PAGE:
This study showed that serum glucose and insulin responses were differentially affected by meals of contrasting GI. However, differences did not reach significance for serum glucose response after the consumption of the small meal. On the other hand, meal GL predicted moderately well the serum glucose and insulin iAUCs and tAUCs. When the amount and type of carbohydrates (together with other macronutrients) present in the meal were adjusted to obtain similar GL values, highly comparable serum glucose and insulin iAUC and tAUC were elicited. In fact, virtually a straight line relationship between the meal GL and serum glucose and insulin responses was found. This relationship was observed despite quite different GI values. With regard to the magnitude of the differences in serum glucose iAUC obtained when meals of contrasting GI are eaten, these can be compared in relative or absolute terms. The relative difference between contrasting GI meals was similar for the small and large meals (about 1.6-fold over 5 h), whilst the absolute difference in median terms was 65 versus 158 mmol· l-1
for the small and large meals, respectively. These results were predictable from the calculations of GL. This arises from the fact that for foods or meals with equal GI, as the amount of carbohydrate increases, a proportionally constant increase in blood glucose and insulin responses will be observed (e.g. a 2-fold increment in carbohydrate will result in about a 2-fold increase in serum glucose iAUC) [3
]. Whereas when this is compared in absolute terms, the difference is amplified as a function of the increment in the amount of carbohydrate (see formulae in Methods). As a consequence, it is expected that the higher absolute difference is observed for the largest meal (ie, higher GL meal).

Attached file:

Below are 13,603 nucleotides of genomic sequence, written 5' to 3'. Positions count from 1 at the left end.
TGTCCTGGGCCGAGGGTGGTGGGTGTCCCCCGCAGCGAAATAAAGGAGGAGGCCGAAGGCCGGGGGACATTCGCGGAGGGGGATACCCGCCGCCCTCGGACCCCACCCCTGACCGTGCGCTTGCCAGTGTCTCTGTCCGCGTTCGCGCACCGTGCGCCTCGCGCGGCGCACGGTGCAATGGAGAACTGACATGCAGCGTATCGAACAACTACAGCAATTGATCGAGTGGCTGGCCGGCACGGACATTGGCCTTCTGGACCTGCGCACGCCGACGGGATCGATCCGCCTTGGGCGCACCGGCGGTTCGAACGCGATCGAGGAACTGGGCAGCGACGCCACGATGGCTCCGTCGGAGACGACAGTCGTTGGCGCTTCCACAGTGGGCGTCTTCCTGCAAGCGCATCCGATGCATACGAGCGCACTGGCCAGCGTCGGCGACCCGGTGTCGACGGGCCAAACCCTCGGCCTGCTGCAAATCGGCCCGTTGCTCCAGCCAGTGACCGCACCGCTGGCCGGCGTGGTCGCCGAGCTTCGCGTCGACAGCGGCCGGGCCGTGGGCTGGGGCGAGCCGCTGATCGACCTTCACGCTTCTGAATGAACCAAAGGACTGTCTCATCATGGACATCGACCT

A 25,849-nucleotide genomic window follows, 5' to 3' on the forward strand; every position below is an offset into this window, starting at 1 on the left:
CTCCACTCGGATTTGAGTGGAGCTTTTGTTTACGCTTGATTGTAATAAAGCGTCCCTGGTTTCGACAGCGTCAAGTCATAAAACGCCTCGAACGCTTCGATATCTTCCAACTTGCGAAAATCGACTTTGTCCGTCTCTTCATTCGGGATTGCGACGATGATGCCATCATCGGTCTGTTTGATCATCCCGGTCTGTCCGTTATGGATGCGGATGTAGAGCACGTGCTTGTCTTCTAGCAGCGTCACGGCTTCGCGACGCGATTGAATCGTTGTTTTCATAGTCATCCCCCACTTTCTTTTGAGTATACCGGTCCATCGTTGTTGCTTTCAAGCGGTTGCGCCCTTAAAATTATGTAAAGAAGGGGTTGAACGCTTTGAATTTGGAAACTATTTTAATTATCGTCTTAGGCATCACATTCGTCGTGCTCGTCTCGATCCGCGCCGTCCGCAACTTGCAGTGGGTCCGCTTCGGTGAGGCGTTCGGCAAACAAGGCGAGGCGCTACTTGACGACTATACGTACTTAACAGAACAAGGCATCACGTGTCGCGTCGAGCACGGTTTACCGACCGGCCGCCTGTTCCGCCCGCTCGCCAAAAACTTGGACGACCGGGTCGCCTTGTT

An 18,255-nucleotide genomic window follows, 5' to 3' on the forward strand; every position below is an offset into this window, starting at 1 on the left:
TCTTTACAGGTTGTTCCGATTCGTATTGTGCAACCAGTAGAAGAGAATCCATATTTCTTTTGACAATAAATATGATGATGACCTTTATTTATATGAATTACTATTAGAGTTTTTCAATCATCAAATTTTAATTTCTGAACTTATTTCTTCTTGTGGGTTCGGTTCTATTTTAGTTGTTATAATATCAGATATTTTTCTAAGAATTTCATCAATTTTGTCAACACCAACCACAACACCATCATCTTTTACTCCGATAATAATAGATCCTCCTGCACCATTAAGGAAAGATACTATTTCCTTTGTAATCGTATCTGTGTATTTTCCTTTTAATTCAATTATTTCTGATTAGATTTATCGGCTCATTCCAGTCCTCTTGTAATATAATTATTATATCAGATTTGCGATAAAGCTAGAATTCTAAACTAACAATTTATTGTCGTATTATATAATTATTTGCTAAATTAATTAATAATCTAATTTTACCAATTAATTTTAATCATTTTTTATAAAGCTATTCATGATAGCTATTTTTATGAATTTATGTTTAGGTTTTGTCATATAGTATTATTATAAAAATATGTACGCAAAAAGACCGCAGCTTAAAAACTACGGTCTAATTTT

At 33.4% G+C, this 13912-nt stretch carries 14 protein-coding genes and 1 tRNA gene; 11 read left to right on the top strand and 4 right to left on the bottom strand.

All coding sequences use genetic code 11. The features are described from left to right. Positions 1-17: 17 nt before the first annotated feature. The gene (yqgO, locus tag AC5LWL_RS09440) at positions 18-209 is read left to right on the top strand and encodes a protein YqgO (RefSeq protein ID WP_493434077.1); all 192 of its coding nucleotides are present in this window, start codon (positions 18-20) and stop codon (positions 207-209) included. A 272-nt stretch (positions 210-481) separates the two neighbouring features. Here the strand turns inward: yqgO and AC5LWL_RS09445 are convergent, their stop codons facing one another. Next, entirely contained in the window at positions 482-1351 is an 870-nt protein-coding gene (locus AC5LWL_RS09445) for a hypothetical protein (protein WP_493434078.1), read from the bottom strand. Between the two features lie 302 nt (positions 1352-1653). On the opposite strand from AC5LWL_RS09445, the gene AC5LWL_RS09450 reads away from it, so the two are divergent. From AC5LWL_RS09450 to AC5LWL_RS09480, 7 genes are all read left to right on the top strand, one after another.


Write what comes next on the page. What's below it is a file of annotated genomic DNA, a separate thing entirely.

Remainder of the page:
When mixed meals are consumed, other food and macronutrients will be present. In this study, the results were similar to those observed in studies using isolated carbohydrates [6
] and imply that other macronutrients had a negligible effect on the differential serum glucose and insulin responses. It has, in fact, been reported elsewhere that the amount and type of carbohydrate account for about 90% of the total variability in blood glucose response, whereas protein and fat in mixed meals scarcely contribute to the variance in blood glucose and insulin responses [1
In relation to other blood metabolic responses, this study and others [14
] demonstrated that mixed meals comprising contrasting GI foods do not, or only slightly affect, the blood FFA response. Only in the late postprandial period (4–5 h) was serum FFA suppression higher for the large versus small meals. This is an expected finding as a function of the higher serum insulin concentration observed during the early postprandial period. In terms of the effect of GI, the result was somewhat unexpected since increased serum FFA concentration was found for the high-GI, small meal. The biological relevance of these findings requires further research as it may be important for understanding disorders of insulin resistance, food intake regulation, and lipid metabolism. With regard to peripheral plasma glucagon levels, as found in other studies, no influence of meal GI or size was observed [14
An aspect of this study that should be commented is the method (for which many choices exist [18
]) chosen to analyze the integrated postprandial response. In order to estimate the food glycemic index in healthy subjects, the Food and Agriculture Organization [19
] recommends the use of the incremental AUC, which was corroborated by Wolever [18
] after comparing several analysis methods. This recommendation was made based on the fact that the outcome (i.e., GI) was independent of the subjects' characteristics (e.g., diabetic, healthy, etc). On the other hand, when different methods were employed to estimate the change in the blood glucose response before and after a 9-mo exercise program in overweight subjects, Potteiger et al [20
] found no differences among the incremental, positive incremental or total AUCs for blood glucose. All of the methods were equally effective in measuring the impact of the intervention on glycemia. In the present study, a virtually identical conclusion was obtained using the incremental and total AUC for both serum glucose and insulin. Critical evaluation of this issue deserves further research.
In conclusion, this study showed that GI alone is unable to predict the glycemic impact when different amounts of carbohydrates are eaten. Furthermore, the use of GL to differentiate the acute impact on blood glucose and insulin responses induced by mixed meals is supported. This is relevant for epidemiological studies investigating the role of carbohydrates in non-communicable chronic diseases.